Skip to Content

During projects we are all faced with problems and have to find  solutions to them, these solutions can range from the very simple to the  complex. Quite often though these solutions require some form of  compromise, which at the time can be acceptable but later turn into a  millstone.

During a recent project I was involved in, the project had many  challenges around provision of servers to perform Proof of Concept (PoC)  upgrades.
The client was trying to run the project at breakneck speed and the  hosting partner was not able keep up, although in my experience this is a  function of hosting partners and not any particular individual. Because  of this difficulty in providing servers within the hosting partner, the  client decided to utilize their internal capability, which on the face  of it was a perfect solution. This blog will explain why this was not  the solution it appeared to be and why governance around this decision  is critical.

The client was undergoing an ECC 6 Upgrade and Unicode conversion  from 4.7, they had been on Intel Itanium processors – therefore using  IA64 chipsets and binaries. The new environment they were moving to  within the hosting partner’s data centre was based on the new Intel  Nahalem processor – using the X64 chipsets and binaries. As I have  blogged before, having a PoC at the beginning of a project is vital, as  it validates a number of things which are vital to moving the project  into the development phases. But what happens when you are not able to  run your PoC in the way you intend to run your later phases.

Obviously it is heavily dependant upon what factors are limiting your  ability to run the process you want to. In my case it was a combination  of kit availability, processing power in the alternative solution,  processor architecture differences.

The table below details these differences more fully

The table above was part of the output in defining our objectives and   how these differences would affect our ability to use the results from   the PoC.
This analysis yielded the table below, which shows the  objective of the  PoC, the challenge, the analysis of how useful the  outcome would be  and the importance of the objective.

The analysis was used to ensure that the solutions we were using did  not  invalidate the PoC,  this subsequent analysis yielded the table  below.  Using the table the project was able to show how it would  mitigate the  risks and issues of not executing the exact process  planned for  Production and also the effect it had later in the project.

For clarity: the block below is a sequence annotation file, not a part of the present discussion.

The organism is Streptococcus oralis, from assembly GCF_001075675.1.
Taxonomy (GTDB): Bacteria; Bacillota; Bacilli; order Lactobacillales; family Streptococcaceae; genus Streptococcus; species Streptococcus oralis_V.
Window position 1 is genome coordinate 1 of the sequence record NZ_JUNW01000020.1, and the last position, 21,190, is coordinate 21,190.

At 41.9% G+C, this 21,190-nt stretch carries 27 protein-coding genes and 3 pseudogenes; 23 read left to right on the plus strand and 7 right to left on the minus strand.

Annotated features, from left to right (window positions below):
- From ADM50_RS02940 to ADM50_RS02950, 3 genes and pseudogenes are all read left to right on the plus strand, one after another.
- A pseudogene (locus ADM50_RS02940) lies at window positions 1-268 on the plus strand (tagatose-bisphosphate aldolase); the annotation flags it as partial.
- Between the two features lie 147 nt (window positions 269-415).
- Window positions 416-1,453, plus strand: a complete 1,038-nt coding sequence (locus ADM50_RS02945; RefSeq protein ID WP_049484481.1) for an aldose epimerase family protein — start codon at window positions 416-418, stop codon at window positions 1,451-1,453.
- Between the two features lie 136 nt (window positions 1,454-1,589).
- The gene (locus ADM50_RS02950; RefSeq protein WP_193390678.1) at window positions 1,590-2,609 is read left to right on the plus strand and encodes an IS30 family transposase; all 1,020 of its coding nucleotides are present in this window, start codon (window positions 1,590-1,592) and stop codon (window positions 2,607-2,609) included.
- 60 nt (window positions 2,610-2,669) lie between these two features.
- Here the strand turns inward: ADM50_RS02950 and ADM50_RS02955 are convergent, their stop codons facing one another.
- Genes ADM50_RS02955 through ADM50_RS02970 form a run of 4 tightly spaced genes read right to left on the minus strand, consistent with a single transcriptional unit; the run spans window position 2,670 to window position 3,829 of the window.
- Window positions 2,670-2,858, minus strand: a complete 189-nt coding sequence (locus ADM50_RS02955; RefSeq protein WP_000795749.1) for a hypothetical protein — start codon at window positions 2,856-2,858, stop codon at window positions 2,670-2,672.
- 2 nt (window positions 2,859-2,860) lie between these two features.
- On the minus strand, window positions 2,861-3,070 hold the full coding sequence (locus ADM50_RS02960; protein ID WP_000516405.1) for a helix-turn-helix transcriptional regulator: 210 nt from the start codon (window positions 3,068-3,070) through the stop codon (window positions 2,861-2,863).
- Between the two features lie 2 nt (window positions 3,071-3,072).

As  shown above, most of our objectives could be met, but items  specific to  timings were impossible to validate properly. As a result  the project  team were not able to properly validate them until the 1st  Trial cutover  when we were working with Production data volumes and  Production  hardware.

This ambiguity caused several headaches to the project,

1. We were not able to give the business a full breakdown of the timings to justify our downtime requirement

2. The Steering committee has to ‘trust’ the project team that downtime had been properly extrapolated

3.  The project team had to keep the faith the whole way through the   project that we could bring the process in within the agreed window

During  projects, clear governance is essential when making decisions   like  these – it protects people and the project, it should prevent   issues  descending into a ‘blame culture’ when previous decisions have   negative  consequences later.
The project used Sharepoint as a way of   providing public access to the  Risk and Issue logs, it also instituted a   Decision log as a way of  keeping track of the multitude of decisions   made during the  project.Using tools like Sharepoint are a very easy way   to provide  structure to certain project functions. For this project,   using the  decision log to record items like1. The stakeholders involved   in the  decision
2. The decision required
3. What the options are
4. What the decision taken was or the next action to be taken in order   to reach a decisionSharepoint  enabled a transparency that cannot be   achieved with spreadsheets, when  updating the decision in the log, the   previously defined stakeholders  are notified of any changes to a   document that they are linked to. This  enables them to check and verify   any information relating to their work.

Project  governance, in  my opinion, not fun or sexy, but it is  essential to the  smooth running  of a project. I will also put my own  hand up as being a  poor  practitioner of project governance – better  than I used to be for  sure,  but that’s by learning the hard way.

To report this post you need to login first.

1 Comment

You must be Logged on to comment or reply to a post.

Leave a Reply